IJ and Leland.
23. When a party requests a product exclusion, it is required to
indicate whether or not the domestic industry supports the
exclusion. In this case, Leland and IJ have reached an agreement on
the scope of the product exclusion that would be acceptable to both
parties. The Tribunal notes however that an agreement between the
domestic industry and a party requesting an exclusion does not
compel the Tribunal to grant the agreed-upon exclusion.
24. In considering requests for product exclusion in the context
of an interim review, the Tribunal follows an approach similar to
that used during inquiries. This approach was summarized in
Certain Stainless Steel Wire.5
approach is that the Tribunal will grant product exclusions only
when it is of the view that such exclusions will not cause injury
to the domestic industry. In this context, the Tribunal considers
such factors as whether there is any domestic production of
identical, substitutable or competing goods, whether the domestic
industry is an “active supplier” of the product, or whether it
normally produces the product or has the capability of producing
25. The present case involves a request for exclusion of
products involving intellectual property protection. The Tribunal
notes that, in Certain Fasteners (remand)6
involved a patent, it indicated that the fact that a product is
patented does not mean that the Tribunal will automatically grant
an exclusion. Even though a patented product may have certain
features or physical attributes that make it distinct under patent
law, a domestically manufactured product may have the same end
uses, fulfil most of the same customer needs and compete in the
marketplace with the patented product. Therefore, even if a request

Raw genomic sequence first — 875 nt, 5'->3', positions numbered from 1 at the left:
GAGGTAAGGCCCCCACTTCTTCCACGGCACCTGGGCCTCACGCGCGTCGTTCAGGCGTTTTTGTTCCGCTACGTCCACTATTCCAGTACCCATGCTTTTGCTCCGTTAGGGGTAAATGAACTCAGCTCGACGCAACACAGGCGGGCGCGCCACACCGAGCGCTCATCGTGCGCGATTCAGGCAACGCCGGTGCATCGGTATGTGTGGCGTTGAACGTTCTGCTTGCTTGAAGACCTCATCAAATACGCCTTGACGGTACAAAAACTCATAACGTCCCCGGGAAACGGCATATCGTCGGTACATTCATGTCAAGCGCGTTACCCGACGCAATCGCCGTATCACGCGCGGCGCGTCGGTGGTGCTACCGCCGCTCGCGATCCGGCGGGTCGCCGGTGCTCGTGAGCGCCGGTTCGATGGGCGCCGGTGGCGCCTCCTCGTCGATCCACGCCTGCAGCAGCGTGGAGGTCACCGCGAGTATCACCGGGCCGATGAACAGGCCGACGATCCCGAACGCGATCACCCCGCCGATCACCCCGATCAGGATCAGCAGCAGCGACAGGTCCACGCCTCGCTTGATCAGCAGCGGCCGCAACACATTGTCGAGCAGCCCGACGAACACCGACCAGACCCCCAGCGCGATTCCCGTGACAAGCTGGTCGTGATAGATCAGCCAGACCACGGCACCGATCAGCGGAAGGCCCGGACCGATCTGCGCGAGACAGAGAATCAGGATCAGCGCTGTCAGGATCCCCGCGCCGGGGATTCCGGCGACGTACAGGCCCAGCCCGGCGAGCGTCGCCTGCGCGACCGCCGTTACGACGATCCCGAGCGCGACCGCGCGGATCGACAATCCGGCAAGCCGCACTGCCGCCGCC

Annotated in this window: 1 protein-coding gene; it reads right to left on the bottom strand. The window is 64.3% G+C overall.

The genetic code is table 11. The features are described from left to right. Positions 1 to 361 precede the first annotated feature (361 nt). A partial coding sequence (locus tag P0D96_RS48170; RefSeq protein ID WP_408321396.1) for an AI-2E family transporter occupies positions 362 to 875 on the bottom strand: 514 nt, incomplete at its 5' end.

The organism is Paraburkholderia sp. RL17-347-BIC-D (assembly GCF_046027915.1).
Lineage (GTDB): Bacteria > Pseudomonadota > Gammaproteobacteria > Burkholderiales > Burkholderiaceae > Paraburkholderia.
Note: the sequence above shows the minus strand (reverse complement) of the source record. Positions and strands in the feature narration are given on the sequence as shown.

for a product exclusion concerns a patented product, the Tribunal
must still determine whether the circumstances of the case are such
that granting an exclusion could cause or threaten to cause injury
to the domestic industry. The Tribunal is of the view that this
reasoning is equally applicable to products that benefit from
26. In considering product exclusions, the Tribunal is also
sensitive to the need to avoid the creation of trade distortion or
unfair competitive advantages for one or more parties. In that
regard, the Tribunal stated the following in Certain Flat
Hot-Rolled Carbon and Alloy Steel Sheet Products:
In determining how to define the product to be excluded, the
Tribunal gave careful consideration to the views expressed by the
parties. However, the Tribunal is of the view that any exclusion to
a finding, whether provided at the time of the original finding or,
subsequently, upon the completion of a review, should normally be
defined as generically as possible to avoid potential trade
distortions and unfair competitive advantages. Accordingly, the
Tribunal avoided reference to restrictions relating to producers
and end-users. The Tribunal has decided to leave the “Solbor”
trademark in the definition of the exclusion as well as end uses.
However, it has described the specifications of the trademarked
product in as much detail as possible and has also added the term
“or equivalent” in order to allow any other potential suppliers to
benefit from this exclusion in offering this product in